Just to put this in perspective: I am only using the old WDM MIDI on Windows all the time. I have never used WinRT at all so far.
Of course that doesn’t help you. It is just a note that WDM is not broken within Cubase for all users.

Johnny, I suspect ‘most’ users will be using the WDM drivers as that’s the default setup, which is strange if there’s a known issue with WDM.

I only found out about this ‘issue’ recently when my crash logs were looked at by @Martin.Jirsak and he said there’s a known issue with WDM midi drivers and that was the cause of my crashes/freezes.

TBH, I started a new track yesterday and worked half a day on it with no issues , however I didn’t use any midi so that may be why.

I was surprised that this was even an issue as I’d never heard of it, so it would be interesting to see how many windows users 1: are using WDM and 2: If they have problems.

I need to look at this again when I get back to the studio tomorrow .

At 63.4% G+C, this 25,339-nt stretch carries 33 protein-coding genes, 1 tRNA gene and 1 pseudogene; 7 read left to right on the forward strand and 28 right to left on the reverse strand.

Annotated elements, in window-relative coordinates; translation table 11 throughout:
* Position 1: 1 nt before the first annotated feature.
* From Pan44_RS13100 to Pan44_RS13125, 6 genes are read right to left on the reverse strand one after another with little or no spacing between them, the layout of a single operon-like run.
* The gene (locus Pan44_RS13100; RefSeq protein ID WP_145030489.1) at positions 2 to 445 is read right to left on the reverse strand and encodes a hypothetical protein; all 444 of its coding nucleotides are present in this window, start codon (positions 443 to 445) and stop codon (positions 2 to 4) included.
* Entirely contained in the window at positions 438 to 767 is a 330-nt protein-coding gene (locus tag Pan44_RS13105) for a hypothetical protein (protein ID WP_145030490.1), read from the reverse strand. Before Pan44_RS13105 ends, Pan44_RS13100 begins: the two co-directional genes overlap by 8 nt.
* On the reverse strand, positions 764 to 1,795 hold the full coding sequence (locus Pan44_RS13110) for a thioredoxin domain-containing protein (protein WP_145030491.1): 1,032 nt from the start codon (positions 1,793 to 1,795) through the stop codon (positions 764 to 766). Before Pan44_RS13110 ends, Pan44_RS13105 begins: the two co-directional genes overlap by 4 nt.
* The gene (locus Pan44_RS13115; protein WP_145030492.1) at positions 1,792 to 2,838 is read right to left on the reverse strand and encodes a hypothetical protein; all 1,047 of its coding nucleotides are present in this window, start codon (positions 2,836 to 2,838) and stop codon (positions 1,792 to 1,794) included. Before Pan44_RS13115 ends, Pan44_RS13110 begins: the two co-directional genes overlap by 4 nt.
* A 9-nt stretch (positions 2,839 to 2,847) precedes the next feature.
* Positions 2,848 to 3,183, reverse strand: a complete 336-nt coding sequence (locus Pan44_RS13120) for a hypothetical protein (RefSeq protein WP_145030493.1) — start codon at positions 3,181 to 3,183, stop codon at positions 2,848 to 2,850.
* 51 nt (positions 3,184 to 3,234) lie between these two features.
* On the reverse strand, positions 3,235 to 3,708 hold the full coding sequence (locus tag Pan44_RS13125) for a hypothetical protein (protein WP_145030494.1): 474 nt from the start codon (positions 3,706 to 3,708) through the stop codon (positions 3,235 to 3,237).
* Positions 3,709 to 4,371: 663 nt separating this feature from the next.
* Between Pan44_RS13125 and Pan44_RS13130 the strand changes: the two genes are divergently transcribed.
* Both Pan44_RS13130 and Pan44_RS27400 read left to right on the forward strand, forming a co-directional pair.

thanks for everyone’s comments though.


I’ve had those disabled in Cubase since I’ve never needed them to this point. I disabled them a long time ago because the RT ports were named a little different. They worked well as far as I know, but any time I opened older projects I’d have to spend time to ‘fixing’ the project to point to the proper devices. So, I just disabled it and never looked back.

I’ve had problems, yes, but I don’t think it was because of Cubase. It’s ‘windows/driver’ level stuff. Some kit simply comes with ‘crappy drivers’.

My number one beef is that every single MIDI controller I have ever owned that does USB>MIDI uses drivers that are NOT multi client friendly for the inputs. In short, the first app that runs grabs the thing and locks it down so nothing else can use it!

Having Bidule run when my system boots and grab these things has been my cure. Bidule forwards them to virtual ports. Apps get input from those.

What started as a simple fix for an age old problem with WINDOWS USB>MIDI drivers ended up becoming a power user dream come true though.

I can take a single dumb controller and make it very smart with bidule. I can spawn off as many virtual variations of said controller as I like over unique virtual ports.